Shaun Xu

The Sheep-Pen of the Shaun


News

logo

Shaun, the author of this blog is a semi-geek, clumsy developer, passionate speaker and incapable architect with about 10 years experience in .NET. He hopes to prove that software development is art rather than manufacturing. He's into cloud computing platform and technologies (Windows Azure, Aliyun) as well as WCF and ASP.NET MVC. Recently he's falling in love with JavaScript and Node.js.

Currently Shaun is working at IGT Technology Development (Beijing) Co., Ltd. as the architect responsible for product framework design and development.

MVP

My Stats

  • Posts - 95
  • Comments - 338
  • Trackbacks - 0

Tag Cloud


Recent Comments


Recent Posts


Archives


Post Categories


 

In the next generation of SQL Server, codename “Denali”, there is a new feature named Data-tier Application Framework v2.0 Feature Pack CTP to enhance the data import and export with SQL Server, and currently it had been available in SQL Azure Labs.

 

Run Data-tier Application Locally

From the portal we know that the Data-tier Application CTP2 can be executed from the development machine through an EXE utility. So what we need to do is to download the components listed below. Only one thing, the SQLSysClrTypes.msi should be installed before the SharedManagementObjects.msi.

And then just download the DacImportExportCli.zip, the client side utility and proform the import export command in the local machine against the SQL Server and SQL Azure. For example we have a SQL Azure database available here:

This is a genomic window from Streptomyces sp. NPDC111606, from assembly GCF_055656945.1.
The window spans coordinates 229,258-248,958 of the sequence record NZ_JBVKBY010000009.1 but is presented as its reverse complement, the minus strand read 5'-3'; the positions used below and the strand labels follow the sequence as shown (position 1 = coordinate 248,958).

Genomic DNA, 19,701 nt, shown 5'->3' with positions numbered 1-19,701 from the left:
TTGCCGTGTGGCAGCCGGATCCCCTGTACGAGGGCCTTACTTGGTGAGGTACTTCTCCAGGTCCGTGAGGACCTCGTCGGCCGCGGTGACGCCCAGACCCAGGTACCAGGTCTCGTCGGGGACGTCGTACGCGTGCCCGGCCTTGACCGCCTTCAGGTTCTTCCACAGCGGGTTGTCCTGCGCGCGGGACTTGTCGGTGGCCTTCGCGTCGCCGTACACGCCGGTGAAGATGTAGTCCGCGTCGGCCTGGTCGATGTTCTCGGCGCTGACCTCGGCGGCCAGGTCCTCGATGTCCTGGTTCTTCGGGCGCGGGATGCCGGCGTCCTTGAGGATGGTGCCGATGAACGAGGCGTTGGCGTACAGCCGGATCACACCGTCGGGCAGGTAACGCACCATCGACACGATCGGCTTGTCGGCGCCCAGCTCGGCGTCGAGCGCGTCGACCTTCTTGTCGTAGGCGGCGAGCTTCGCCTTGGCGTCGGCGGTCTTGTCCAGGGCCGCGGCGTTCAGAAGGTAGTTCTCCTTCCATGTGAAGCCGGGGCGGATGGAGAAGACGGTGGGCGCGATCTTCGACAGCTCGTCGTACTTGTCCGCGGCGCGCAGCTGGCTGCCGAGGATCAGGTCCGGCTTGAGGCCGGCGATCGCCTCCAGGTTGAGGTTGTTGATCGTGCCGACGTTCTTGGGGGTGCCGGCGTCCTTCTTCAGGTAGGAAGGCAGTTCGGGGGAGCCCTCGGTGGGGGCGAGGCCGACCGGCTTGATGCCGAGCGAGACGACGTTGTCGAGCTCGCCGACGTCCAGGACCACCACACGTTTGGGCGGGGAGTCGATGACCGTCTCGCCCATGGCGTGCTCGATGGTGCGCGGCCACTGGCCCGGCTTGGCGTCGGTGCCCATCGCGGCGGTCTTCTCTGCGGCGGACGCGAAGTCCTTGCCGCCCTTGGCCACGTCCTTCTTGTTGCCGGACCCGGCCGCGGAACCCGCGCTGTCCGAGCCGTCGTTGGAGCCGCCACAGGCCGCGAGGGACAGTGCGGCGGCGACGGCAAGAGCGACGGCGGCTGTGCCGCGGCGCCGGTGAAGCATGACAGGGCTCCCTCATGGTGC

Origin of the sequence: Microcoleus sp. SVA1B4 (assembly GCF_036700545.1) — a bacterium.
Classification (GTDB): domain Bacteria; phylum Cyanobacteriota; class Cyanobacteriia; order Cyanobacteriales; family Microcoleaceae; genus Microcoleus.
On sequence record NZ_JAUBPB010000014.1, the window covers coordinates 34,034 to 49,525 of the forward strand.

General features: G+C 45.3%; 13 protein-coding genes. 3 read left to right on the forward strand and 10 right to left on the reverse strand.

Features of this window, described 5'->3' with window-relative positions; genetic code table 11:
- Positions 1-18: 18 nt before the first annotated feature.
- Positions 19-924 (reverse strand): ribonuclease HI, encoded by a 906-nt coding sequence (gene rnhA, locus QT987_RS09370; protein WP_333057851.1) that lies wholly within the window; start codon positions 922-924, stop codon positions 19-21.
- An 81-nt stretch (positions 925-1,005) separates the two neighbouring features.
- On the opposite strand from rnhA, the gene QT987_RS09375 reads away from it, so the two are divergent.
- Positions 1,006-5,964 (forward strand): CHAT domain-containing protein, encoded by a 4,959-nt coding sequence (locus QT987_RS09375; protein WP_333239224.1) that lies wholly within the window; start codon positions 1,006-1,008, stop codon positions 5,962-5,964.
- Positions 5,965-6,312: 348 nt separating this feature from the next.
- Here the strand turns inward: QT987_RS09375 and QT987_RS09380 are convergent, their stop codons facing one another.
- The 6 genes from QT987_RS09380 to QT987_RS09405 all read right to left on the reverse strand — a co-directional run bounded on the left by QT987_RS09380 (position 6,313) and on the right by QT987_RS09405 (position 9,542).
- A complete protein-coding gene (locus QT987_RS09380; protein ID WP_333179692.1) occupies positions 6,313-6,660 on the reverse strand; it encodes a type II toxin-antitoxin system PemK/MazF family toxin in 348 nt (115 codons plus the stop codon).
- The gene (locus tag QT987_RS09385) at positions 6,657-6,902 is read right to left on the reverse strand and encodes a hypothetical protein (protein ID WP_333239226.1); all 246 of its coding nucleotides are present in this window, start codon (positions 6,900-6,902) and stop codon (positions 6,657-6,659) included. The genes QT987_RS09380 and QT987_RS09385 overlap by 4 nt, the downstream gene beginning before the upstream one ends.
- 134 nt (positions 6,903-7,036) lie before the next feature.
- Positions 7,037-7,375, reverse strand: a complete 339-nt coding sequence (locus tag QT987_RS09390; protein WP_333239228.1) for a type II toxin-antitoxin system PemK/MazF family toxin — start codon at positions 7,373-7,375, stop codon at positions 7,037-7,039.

• Server Name: uivfb7flu1.database.windows.net
  • Database: aurorasys
  • Login: aurora@uivfb7flu1
  • Password: MyPassword

Then we can run the command like this below to export the database schema and data into a single file on local disk named “aurora.dacpac”.

   1: DacImportExportCli.exe -s uivfb7flu1.database.windows.net -d aurorasys -f aurora.dacpac -x -u aurora@uivfb7flu1 -p MyPassword

And if we needed we can import it back to another SQL Azure database.

   1: DacImportExportCli.exe -s uivfb7flu1.database.windows.net -d aurorasys_dabak -f aurora.dacpac -i -edition web -size 1 -u aurora@uivfb7flu1 -p MyPassword

But since the SQL Server backup and restore feature is not supported in SQL Azure currently, and many projects I was working on were willing to backup their databases on SQL Azure from the website running on Windows Azure, so in this post I would like to demonstrate how to perform the export from the cloud instead of in local command windows.

 

Run Data-tier Application on Cloud